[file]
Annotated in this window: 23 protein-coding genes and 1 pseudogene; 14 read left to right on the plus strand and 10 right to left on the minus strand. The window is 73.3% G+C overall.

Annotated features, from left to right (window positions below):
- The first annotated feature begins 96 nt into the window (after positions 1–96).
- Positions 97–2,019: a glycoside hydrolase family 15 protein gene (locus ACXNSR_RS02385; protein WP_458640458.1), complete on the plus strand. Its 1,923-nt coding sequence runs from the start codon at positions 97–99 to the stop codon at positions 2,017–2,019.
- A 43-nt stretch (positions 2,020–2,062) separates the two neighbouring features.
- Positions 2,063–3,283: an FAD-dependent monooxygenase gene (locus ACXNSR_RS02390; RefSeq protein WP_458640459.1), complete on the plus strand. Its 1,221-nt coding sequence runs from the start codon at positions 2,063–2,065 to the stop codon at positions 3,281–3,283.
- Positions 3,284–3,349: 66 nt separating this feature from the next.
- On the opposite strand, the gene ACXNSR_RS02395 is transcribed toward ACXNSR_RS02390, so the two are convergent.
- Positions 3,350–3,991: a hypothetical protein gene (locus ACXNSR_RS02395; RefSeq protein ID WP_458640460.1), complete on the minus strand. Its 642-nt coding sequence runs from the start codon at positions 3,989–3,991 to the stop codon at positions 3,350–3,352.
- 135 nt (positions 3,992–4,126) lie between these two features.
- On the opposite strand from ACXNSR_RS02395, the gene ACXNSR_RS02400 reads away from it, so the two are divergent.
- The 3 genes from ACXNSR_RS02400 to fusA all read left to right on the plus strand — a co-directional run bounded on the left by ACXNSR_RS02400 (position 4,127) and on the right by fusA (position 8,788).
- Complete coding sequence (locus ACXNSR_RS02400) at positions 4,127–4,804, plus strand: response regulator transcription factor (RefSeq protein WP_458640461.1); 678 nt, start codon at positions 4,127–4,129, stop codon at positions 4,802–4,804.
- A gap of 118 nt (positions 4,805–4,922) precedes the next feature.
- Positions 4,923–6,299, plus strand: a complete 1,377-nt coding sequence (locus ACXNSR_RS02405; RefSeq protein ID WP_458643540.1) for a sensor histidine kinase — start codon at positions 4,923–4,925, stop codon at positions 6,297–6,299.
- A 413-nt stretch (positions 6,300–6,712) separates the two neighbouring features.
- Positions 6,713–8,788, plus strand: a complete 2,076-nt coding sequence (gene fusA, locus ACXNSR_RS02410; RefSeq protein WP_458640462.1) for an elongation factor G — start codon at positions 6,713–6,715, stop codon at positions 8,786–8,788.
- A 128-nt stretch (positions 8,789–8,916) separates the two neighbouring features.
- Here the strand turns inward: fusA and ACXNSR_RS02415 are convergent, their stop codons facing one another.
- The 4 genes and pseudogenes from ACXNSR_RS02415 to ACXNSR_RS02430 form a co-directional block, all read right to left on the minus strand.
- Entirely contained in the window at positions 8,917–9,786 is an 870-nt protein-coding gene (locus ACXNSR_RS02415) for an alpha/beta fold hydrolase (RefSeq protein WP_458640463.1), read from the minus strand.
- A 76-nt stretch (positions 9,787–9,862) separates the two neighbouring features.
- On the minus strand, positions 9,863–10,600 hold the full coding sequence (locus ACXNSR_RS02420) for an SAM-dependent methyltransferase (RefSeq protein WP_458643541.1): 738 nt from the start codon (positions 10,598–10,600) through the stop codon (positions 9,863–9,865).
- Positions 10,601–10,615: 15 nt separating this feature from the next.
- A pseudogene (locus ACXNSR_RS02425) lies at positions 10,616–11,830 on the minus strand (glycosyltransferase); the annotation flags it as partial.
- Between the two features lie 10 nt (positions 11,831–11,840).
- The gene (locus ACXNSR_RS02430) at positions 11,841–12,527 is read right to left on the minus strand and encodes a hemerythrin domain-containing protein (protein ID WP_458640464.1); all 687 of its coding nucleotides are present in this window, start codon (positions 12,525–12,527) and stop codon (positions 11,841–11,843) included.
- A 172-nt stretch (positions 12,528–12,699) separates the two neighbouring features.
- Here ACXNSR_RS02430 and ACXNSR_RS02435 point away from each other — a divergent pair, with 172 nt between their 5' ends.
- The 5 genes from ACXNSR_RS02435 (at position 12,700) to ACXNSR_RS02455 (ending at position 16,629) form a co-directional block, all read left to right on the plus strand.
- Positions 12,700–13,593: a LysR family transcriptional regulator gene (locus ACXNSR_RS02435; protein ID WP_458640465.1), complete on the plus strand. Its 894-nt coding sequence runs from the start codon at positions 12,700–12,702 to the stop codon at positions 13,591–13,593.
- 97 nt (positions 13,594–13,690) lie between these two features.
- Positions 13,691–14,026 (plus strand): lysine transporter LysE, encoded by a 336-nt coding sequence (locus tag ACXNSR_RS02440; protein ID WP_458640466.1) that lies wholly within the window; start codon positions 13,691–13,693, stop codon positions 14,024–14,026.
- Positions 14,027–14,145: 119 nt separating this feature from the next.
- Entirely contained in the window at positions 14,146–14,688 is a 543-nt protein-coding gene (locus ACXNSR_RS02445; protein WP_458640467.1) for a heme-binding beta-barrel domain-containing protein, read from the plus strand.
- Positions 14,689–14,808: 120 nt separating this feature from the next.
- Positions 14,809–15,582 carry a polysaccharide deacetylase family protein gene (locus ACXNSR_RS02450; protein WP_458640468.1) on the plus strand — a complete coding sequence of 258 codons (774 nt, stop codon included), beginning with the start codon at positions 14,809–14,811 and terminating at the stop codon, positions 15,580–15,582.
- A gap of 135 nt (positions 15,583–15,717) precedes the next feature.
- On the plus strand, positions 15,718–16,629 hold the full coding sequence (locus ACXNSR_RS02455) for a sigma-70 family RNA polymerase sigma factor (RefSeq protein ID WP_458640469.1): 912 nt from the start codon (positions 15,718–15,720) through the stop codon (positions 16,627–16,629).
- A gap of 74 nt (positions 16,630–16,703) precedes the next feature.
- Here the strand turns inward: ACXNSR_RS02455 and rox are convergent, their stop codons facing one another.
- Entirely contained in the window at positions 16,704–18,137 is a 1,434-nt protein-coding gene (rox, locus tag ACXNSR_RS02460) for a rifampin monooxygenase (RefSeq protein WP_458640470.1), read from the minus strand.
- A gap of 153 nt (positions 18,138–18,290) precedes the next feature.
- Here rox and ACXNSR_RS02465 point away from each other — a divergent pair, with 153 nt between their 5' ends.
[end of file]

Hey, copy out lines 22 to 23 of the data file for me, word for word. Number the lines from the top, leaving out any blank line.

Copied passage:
- A 76-nt stretch (positions 9,787–9,862) separates the two neighbouring features.
- On the minus strand, positions 9,863–10,600 hold the full coding sequence (locus ACXNSR_RS02420) for an SAM-dependent methyltransferase (RefSeq protein WP_458643541.1): 738 nt from the start codon (positions 10,598–10,600) through the stop codon (positions 9,863–9,865).